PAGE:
Yet, what is simply appalling and inexcusable is that the Texas Department of Transportation could be so stupid as to think that it could float a Houston to Dallas rail project under the guise of working in the North Texas Region while at the same time setting aside the requirements and interests of Texas third most populous county.   The fact that is a private venture will garner little sympathy from Tarrant County and it would be a dereliction of duty for 35W to remain silent; and I am betting on and encouraging the Tarrant County Delegation to make its voice heard at Tex DOT.
 
Without a major turn towards a greater inclusive perspective, this project is surely doomed before it ever leaves the station.  To proceed without including 35W interests already has the potential to flame increasing discontent for current rail projects and the prospects for regional cooperation now and long into the future.

You've got to be kidding!
Have you ever read potential riders of Amtrak's Heartland Flyer from I-35E regions threatening to not ride because that train terminates at I-35W? You haven't because that's how that cookie crumbled.

Trains have always been built piecemeal, sections at a time. I see nothing wrong with TXDOT breaking up the Dallas to Houston HSR EIS studies into two, three, four, or as many sections needed. Every DART light rail line has been built piecemeal as well, it 's not unusual.

#41 renamerusk

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Posted 14 January 2013 - 11:15 PM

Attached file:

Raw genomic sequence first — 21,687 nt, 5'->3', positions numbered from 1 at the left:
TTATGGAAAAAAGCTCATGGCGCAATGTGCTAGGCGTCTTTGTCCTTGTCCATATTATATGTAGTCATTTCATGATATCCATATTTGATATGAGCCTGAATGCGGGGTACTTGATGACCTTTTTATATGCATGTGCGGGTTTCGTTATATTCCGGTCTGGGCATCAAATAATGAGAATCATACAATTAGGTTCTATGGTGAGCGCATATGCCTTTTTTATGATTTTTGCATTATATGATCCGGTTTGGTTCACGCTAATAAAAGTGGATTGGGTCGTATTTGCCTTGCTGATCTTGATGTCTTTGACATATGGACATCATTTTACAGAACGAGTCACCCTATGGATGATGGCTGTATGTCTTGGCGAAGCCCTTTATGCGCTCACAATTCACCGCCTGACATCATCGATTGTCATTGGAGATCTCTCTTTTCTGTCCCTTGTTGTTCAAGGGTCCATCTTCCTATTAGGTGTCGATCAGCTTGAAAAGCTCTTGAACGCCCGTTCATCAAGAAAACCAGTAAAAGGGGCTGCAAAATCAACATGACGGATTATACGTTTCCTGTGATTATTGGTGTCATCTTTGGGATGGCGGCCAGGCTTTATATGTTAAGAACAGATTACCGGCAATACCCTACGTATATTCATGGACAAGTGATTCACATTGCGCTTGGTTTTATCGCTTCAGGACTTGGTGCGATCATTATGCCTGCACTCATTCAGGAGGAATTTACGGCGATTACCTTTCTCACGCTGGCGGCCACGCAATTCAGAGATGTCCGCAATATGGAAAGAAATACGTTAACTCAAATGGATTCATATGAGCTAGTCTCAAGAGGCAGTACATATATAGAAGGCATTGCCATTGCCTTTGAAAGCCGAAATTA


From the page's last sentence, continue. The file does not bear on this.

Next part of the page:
You've got to be kidding!....that's how that cookie crumbled...I see nothing wrong with TXDOT breaking up the Dallas to Houston HSR EIS studies into two, three, four, or as many sections needed...

 

Who is kidding whom?

 

Aside for not directly addressing the part of my quote singled out, it appears that there are some rogue “brownies” in the ether suggesting that it is just the way that the cookies crumble and with the implications that we should just get over it as the rationale being offered.  Well that is not entirely how this is going to go down.  It is now time for a lesson in some badly needed geography/politics:

 

Dallas, Ennis, Freestone, Harris, Leon, Madison, Montgomery, Navarro and Walker – these are the I-45 Texas Central Railway High-speed Railroad (HSR) Corridor Counties. Where is Tarrant County?; and did Texas Central Railway (TCR) think that we would not notice! 

 

It is worth taking the time to read again the first post in this thread and then to read post #35 for the latest news to appreciate how TCR appeared to use “regionalism” as a “bait and switch” ploy to garner Tarrant County's support to achieve what it seems it wanted all along - a Dallas station only.  Now, TCR and others say that they are in disbelief as to how there can be any indignation coming their way and probably at the way of TXDOT too. Why indignation? Here is what TCR did – it makes its opening announcement of a Houston to Fort Worth HSR at Fort Worth’s Intermodal Transportation Center (ITC) and generates great excitement and anticipation, even utilizing the offices of Harris County Judge and Tarrant County officials.  Why then at ITC and not in Dallas? Why have there ever been any formal announcements about the HSR project held in Dallas County; perhaps someone can be kind enough to provide us with a date of an announcement; and if not, a reason for it not having been done so.

 

Hmmm; could it be that Southwest Airlines is headquartered in Dallas County. We all know too well, SWA is a fierce competitor, it is one of Dallas’ largest corporation and employer; and oh by the way, SWA has opposed every HSR initiatives in the past and it is understood that it will oppose any HSR initiatives now and in the future.  If TCR wants Dallas, then go and slew SWA - Fort Worth and Tarrant County want nothing to do with that battle when there is nothing for them in return.